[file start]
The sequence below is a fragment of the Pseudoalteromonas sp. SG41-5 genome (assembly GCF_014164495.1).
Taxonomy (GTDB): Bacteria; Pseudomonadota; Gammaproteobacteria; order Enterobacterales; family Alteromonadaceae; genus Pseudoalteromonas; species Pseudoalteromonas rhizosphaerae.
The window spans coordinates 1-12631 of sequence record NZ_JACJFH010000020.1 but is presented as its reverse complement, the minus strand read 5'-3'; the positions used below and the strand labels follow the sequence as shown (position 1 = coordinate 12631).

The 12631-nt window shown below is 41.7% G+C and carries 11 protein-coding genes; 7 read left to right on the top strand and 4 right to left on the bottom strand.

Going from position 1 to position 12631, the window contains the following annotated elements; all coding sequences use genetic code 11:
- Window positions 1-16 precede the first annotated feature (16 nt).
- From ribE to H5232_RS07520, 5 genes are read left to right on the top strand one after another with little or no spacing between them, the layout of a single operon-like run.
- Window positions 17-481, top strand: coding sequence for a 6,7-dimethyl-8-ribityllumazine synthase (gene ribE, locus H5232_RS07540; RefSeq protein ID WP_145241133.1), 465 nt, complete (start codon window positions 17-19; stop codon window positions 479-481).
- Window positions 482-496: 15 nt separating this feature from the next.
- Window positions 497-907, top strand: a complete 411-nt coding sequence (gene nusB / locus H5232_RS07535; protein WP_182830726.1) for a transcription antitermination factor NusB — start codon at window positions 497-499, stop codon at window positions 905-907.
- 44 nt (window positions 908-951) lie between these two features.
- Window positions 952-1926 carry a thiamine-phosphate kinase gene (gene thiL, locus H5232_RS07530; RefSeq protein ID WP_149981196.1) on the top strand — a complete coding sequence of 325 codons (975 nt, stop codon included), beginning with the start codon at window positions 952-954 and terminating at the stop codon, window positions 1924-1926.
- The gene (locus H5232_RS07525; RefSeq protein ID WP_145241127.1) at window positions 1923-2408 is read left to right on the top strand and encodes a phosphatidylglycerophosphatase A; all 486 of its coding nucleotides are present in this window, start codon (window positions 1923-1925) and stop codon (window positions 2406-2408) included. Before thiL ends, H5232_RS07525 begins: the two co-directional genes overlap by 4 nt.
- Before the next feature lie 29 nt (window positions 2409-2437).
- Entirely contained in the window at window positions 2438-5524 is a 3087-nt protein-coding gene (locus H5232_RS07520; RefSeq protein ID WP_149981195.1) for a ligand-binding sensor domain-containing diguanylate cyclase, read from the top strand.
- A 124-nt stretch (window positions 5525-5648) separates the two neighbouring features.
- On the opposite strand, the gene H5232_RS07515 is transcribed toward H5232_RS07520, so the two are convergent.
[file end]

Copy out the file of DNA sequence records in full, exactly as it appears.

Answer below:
The sequence below is a fragment of the Pseudoalteromonas sp. SG41-5 genome (assembly GCF_014164495.1).
Taxonomy (GTDB): Bacteria; Pseudomonadota; Gammaproteobacteria; order Enterobacterales; family Alteromonadaceae; genus Pseudoalteromonas; species Pseudoalteromonas rhizosphaerae.
The window spans coordinates 1-12631 of sequence record NZ_JACJFH010000020.1 but is presented as its reverse complement, the minus strand read 5'-3'; the positions used below and the strand labels follow the sequence as shown (position 1 = coordinate 12631).

The 12631-nt window shown below is 41.7% G+C and carries 11 protein-coding genes; 7 read left to right on the top strand and 4 right to left on the bottom strand.

Going from position 1 to position 12631, the window contains the following annotated elements; all coding sequences use genetic code 11:
- Window positions 1-16 precede the first annotated feature (16 nt).
- From ribE to H5232_RS07520, 5 genes are read left to right on the top strand one after another with little or no spacing between them, the layout of a single operon-like run.
- Window positions 17-481, top strand: coding sequence for a 6,7-dimethyl-8-ribityllumazine synthase (gene ribE, locus H5232_RS07540; RefSeq protein ID WP_145241133.1), 465 nt, complete (start codon window positions 17-19; stop codon window positions 479-481).
- Window positions 482-496: 15 nt separating this feature from the next.
- Window positions 497-907, top strand: a complete 411-nt coding sequence (gene nusB / locus H5232_RS07535; protein WP_182830726.1) for a transcription antitermination factor NusB — start codon at window positions 497-499, stop codon at window positions 905-907.
- 44 nt (window positions 908-951) lie between these two features.
- Window positions 952-1926 carry a thiamine-phosphate kinase gene (gene thiL, locus H5232_RS07530; RefSeq protein ID WP_149981196.1) on the top strand — a complete coding sequence of 325 codons (975 nt, stop codon included), beginning with the start codon at window positions 952-954 and terminating at the stop codon, window positions 1924-1926.
- The gene (locus H5232_RS07525; RefSeq protein ID WP_145241127.1) at window positions 1923-2408 is read left to right on the top strand and encodes a phosphatidylglycerophosphatase A; all 486 of its coding nucleotides are present in this window, start codon (window positions 1923-1925) and stop codon (window positions 2406-2408) included. Before thiL ends, H5232_RS07525 begins: the two co-directional genes overlap by 4 nt.
- Before the next feature lie 29 nt (window positions 2409-2437).
- Entirely contained in the window at window positions 2438-5524 is a 3087-nt protein-coding gene (locus H5232_RS07520; RefSeq protein ID WP_149981195.1) for a ligand-binding sensor domain-containing diguanylate cyclase, read from the top strand.
- A 124-nt stretch (window positions 5525-5648) separates the two neighbouring features.
- On the opposite strand, the gene H5232_RS07515 is transcribed toward H5232_RS07520, so the two are convergent.